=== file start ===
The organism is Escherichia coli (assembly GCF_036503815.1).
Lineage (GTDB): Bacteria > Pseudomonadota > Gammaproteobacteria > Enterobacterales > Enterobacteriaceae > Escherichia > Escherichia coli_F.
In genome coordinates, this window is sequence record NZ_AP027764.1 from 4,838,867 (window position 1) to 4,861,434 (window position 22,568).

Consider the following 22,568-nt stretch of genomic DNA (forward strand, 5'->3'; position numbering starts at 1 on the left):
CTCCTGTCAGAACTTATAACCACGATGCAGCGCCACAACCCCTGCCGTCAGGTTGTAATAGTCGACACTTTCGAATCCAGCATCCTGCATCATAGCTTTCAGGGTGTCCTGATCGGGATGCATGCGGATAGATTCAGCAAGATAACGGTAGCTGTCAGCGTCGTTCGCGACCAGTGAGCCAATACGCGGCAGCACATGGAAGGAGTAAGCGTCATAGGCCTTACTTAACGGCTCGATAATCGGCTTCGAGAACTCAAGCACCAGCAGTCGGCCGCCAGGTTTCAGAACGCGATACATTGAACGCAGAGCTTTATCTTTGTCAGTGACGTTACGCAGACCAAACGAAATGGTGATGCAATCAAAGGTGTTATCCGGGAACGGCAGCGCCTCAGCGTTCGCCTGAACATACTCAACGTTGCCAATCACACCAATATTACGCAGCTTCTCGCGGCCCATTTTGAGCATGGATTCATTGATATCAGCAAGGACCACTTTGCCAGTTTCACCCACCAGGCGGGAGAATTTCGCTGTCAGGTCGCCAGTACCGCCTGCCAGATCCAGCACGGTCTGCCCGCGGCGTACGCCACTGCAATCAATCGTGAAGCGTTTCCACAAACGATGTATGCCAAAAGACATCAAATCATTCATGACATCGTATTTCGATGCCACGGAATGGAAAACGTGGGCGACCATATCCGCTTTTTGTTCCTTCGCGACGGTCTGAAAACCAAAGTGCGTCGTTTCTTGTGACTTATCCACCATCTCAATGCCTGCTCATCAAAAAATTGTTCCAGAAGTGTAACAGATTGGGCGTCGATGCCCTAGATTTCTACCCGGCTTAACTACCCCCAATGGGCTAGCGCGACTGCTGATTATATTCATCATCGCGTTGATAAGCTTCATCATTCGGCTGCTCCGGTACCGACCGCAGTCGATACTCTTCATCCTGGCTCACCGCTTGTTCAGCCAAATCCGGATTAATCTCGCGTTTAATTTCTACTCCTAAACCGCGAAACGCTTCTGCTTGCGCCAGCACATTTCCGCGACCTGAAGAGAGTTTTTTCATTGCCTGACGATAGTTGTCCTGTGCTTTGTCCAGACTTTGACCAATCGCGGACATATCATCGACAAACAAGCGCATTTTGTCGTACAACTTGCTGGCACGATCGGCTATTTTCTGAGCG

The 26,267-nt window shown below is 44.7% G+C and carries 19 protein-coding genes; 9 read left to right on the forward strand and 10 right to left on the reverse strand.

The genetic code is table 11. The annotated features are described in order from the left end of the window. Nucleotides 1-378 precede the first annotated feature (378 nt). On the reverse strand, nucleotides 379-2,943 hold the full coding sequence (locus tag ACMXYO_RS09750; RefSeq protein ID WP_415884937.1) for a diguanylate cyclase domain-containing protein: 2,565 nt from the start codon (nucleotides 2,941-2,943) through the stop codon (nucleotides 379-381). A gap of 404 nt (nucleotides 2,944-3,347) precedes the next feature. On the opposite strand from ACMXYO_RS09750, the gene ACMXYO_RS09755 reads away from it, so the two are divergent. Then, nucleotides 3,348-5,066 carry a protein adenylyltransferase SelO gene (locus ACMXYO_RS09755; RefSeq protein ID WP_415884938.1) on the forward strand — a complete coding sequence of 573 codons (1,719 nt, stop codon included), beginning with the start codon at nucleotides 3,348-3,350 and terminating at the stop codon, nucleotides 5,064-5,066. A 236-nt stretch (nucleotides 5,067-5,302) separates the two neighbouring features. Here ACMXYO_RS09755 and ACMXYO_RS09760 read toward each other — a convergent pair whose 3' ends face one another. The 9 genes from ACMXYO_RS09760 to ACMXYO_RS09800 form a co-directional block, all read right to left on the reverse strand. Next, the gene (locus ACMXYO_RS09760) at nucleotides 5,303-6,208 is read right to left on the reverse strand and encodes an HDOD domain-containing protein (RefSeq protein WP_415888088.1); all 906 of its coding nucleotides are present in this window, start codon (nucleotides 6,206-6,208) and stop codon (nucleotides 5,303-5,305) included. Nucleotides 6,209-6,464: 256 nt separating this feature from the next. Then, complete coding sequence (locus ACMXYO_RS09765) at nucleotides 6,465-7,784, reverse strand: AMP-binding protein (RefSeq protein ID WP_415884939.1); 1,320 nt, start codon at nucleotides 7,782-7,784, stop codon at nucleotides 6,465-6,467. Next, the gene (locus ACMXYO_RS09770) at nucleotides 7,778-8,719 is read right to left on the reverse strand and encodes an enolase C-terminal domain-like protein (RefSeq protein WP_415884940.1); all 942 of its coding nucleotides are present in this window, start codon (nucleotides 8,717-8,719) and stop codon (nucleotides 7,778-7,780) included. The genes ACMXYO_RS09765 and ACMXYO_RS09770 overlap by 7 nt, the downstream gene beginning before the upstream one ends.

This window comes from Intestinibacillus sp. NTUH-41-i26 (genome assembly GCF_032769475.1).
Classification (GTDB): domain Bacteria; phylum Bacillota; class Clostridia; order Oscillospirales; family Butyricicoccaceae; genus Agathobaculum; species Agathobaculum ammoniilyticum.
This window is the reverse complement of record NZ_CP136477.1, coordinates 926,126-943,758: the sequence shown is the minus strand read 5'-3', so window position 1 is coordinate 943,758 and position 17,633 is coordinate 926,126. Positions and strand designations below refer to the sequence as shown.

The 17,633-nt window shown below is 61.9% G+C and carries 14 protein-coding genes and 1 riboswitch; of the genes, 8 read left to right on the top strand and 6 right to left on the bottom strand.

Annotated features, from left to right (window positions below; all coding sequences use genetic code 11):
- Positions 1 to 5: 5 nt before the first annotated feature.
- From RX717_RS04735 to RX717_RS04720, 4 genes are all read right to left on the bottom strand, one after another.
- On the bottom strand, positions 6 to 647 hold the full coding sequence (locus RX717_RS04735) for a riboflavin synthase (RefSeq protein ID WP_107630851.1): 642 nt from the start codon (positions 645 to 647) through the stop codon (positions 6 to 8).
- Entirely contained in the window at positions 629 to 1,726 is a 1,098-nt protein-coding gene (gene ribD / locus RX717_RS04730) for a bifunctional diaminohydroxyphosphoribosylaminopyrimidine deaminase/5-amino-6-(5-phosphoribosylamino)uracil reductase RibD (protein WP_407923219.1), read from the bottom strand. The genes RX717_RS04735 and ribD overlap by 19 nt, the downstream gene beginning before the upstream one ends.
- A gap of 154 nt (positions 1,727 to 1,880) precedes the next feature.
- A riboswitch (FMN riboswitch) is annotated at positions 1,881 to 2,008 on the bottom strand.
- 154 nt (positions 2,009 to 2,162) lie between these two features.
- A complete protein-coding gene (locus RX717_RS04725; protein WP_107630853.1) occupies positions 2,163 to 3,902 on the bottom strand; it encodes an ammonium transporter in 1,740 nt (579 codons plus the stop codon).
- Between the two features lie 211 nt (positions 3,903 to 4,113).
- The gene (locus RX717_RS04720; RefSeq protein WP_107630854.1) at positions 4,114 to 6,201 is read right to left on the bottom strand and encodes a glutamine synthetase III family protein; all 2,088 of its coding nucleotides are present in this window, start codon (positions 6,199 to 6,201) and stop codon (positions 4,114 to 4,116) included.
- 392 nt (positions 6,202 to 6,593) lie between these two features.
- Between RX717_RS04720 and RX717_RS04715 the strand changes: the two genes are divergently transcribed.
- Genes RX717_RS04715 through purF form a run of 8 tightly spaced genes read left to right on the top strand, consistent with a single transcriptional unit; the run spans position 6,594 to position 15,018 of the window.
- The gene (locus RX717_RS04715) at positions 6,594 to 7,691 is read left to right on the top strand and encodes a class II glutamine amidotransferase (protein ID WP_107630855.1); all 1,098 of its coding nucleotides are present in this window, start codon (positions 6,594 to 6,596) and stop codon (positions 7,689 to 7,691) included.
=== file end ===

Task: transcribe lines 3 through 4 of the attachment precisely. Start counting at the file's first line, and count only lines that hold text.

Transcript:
In genome coordinates, this window is sequence record NZ_AP027764.1 from 4,838,867 (window position 1) to 4,861,434 (window position 22,568).

Consider the following 22,568-nt stretch of genomic DNA (forward strand, 5'->3'; position numbering starts at 1 on the left):